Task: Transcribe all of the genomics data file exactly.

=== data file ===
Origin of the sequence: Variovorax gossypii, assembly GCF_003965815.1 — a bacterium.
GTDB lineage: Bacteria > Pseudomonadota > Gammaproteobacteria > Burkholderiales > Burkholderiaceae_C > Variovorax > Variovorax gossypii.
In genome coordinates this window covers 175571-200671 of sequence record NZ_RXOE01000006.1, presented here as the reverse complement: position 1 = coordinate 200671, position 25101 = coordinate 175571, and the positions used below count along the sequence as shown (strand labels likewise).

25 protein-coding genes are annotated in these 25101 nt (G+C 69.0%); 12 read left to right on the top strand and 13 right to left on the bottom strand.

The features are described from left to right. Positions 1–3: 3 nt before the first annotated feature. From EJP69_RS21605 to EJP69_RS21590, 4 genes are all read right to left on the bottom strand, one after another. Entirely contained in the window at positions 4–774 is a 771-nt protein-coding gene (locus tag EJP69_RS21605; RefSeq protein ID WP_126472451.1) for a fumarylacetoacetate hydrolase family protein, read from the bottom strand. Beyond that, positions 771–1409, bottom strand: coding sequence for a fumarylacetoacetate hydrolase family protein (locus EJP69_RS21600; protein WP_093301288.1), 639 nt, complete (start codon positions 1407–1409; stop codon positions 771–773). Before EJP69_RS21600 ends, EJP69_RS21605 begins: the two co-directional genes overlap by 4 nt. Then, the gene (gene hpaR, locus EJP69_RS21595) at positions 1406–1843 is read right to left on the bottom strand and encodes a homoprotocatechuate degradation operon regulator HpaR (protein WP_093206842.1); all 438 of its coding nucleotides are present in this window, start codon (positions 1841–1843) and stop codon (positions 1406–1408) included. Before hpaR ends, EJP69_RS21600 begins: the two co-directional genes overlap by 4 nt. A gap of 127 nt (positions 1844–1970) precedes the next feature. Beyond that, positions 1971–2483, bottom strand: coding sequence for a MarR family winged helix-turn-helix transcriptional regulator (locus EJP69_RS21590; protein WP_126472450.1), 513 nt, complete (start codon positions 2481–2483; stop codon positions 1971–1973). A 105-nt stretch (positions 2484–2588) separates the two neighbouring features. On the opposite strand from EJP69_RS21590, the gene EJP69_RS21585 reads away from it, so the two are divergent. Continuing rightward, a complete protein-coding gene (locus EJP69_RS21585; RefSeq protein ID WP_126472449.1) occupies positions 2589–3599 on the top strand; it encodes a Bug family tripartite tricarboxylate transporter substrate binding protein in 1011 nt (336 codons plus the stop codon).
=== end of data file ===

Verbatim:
Origin of the sequence: Variovorax gossypii, assembly GCF_003965815.1 — a bacterium.
GTDB lineage: Bacteria > Pseudomonadota > Gammaproteobacteria > Burkholderiales > Burkholderiaceae_C > Variovorax > Variovorax gossypii.
In genome coordinates this window covers 175571-200671 of sequence record NZ_RXOE01000006.1, presented here as the reverse complement: position 1 = coordinate 200671, position 25101 = coordinate 175571, and the positions used below count along the sequence as shown (strand labels likewise).

25 protein-coding genes are annotated in these 25101 nt (G+C 69.0%); 12 read left to right on the top strand and 13 right to left on the bottom strand.

The features are described from left to right. Positions 1–3: 3 nt before the first annotated feature. From EJP69_RS21605 to EJP69_RS21590, 4 genes are all read right to left on the bottom strand, one after another. Entirely contained in the window at positions 4–774 is a 771-nt protein-coding gene (locus tag EJP69_RS21605; RefSeq protein ID WP_126472451.1) for a fumarylacetoacetate hydrolase family protein, read from the bottom strand. Beyond that, positions 771–1409, bottom strand: coding sequence for a fumarylacetoacetate hydrolase family protein (locus EJP69_RS21600; protein WP_093301288.1), 639 nt, complete (start codon positions 1407–1409; stop codon positions 771–773). Before EJP69_RS21600 ends, EJP69_RS21605 begins: the two co-directional genes overlap by 4 nt. Then, the gene (gene hpaR, locus EJP69_RS21595) at positions 1406–1843 is read right to left on the bottom strand and encodes a homoprotocatechuate degradation operon regulator HpaR (protein WP_093206842.1); all 438 of its coding nucleotides are present in this window, start codon (positions 1841–1843) and stop codon (positions 1406–1408) included. Before hpaR ends, EJP69_RS21600 begins: the two co-directional genes overlap by 4 nt. A gap of 127 nt (positions 1844–1970) precedes the next feature. Beyond that, positions 1971–2483, bottom strand: coding sequence for a MarR family winged helix-turn-helix transcriptional regulator (locus EJP69_RS21590; protein WP_126472450.1), 513 nt, complete (start codon positions 2481–2483; stop codon positions 1971–1973). A 105-nt stretch (positions 2484–2588) separates the two neighbouring features. On the opposite strand from EJP69_RS21590, the gene EJP69_RS21585 reads away from it, so the two are divergent. Continuing rightward, a complete protein-coding gene (locus EJP69_RS21585; RefSeq protein ID WP_126472449.1) occupies positions 2589–3599 on the top strand; it encodes a Bug family tripartite tricarboxylate transporter substrate binding protein in 1011 nt (336 codons plus the stop codon).